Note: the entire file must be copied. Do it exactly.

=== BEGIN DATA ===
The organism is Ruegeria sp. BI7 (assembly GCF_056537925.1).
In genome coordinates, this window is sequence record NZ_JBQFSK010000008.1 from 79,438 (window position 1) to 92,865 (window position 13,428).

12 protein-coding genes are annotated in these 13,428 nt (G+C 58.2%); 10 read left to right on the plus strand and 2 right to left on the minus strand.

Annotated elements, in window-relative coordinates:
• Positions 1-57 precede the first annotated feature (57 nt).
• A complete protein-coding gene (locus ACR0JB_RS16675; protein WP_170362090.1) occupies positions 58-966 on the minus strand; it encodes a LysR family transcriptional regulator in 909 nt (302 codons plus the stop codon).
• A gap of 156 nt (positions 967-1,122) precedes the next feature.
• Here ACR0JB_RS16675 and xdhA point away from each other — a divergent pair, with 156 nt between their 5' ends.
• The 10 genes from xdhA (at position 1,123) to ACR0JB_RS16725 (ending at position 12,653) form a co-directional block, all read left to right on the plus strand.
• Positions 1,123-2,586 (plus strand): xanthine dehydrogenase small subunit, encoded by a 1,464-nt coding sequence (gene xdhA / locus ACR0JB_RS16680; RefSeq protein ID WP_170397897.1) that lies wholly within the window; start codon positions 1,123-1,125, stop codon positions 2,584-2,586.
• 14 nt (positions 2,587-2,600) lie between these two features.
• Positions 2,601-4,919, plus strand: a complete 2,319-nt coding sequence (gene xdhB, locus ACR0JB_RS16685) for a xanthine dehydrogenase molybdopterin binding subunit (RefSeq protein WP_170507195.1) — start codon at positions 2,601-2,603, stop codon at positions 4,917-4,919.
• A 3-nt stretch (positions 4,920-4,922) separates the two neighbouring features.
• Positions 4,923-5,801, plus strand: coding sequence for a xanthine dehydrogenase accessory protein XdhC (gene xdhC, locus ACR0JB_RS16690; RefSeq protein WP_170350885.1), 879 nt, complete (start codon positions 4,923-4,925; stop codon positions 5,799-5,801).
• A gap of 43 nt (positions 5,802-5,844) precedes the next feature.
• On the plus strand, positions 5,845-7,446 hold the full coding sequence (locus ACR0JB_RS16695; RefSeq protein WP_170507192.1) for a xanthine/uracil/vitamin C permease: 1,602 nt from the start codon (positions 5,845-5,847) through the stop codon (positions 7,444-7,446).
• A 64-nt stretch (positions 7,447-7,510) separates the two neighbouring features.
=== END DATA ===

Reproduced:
The organism is Ruegeria sp. BI7 (assembly GCF_056537925.1).
In genome coordinates, this window is sequence record NZ_JBQFSK010000008.1 from 79,438 (window position 1) to 92,865 (window position 13,428).

12 protein-coding genes are annotated in these 13,428 nt (G+C 58.2%); 10 read left to right on the plus strand and 2 right to left on the minus strand.

Annotated elements, in window-relative coordinates:
• Positions 1-57 precede the first annotated feature (57 nt).
• A complete protein-coding gene (locus ACR0JB_RS16675; protein WP_170362090.1) occupies positions 58-966 on the minus strand; it encodes a LysR family transcriptional regulator in 909 nt (302 codons plus the stop codon).
• A gap of 156 nt (positions 967-1,122) precedes the next feature.
• Here ACR0JB_RS16675 and xdhA point away from each other — a divergent pair, with 156 nt between their 5' ends.
• The 10 genes from xdhA (at position 1,123) to ACR0JB_RS16725 (ending at position 12,653) form a co-directional block, all read left to right on the plus strand.
• Positions 1,123-2,586 (plus strand): xanthine dehydrogenase small subunit, encoded by a 1,464-nt coding sequence (gene xdhA / locus ACR0JB_RS16680; RefSeq protein ID WP_170397897.1) that lies wholly within the window; start codon positions 1,123-1,125, stop codon positions 2,584-2,586.
• 14 nt (positions 2,587-2,600) lie between these two features.
• Positions 2,601-4,919, plus strand: a complete 2,319-nt coding sequence (gene xdhB, locus ACR0JB_RS16685) for a xanthine dehydrogenase molybdopterin binding subunit (RefSeq protein WP_170507195.1) — start codon at positions 2,601-2,603, stop codon at positions 4,917-4,919.
• A 3-nt stretch (positions 4,920-4,922) separates the two neighbouring features.
• Positions 4,923-5,801, plus strand: coding sequence for a xanthine dehydrogenase accessory protein XdhC (gene xdhC, locus ACR0JB_RS16690; RefSeq protein WP_170350885.1), 879 nt, complete (start codon positions 4,923-4,925; stop codon positions 5,799-5,801).
• A gap of 43 nt (positions 5,802-5,844) precedes the next feature.
• On the plus strand, positions 5,845-7,446 hold the full coding sequence (locus ACR0JB_RS16695; RefSeq protein WP_170507192.1) for a xanthine/uracil/vitamin C permease: 1,602 nt from the start codon (positions 5,845-5,847) through the stop codon (positions 7,444-7,446).
• A 64-nt stretch (positions 7,447-7,510) separates the two neighbouring features.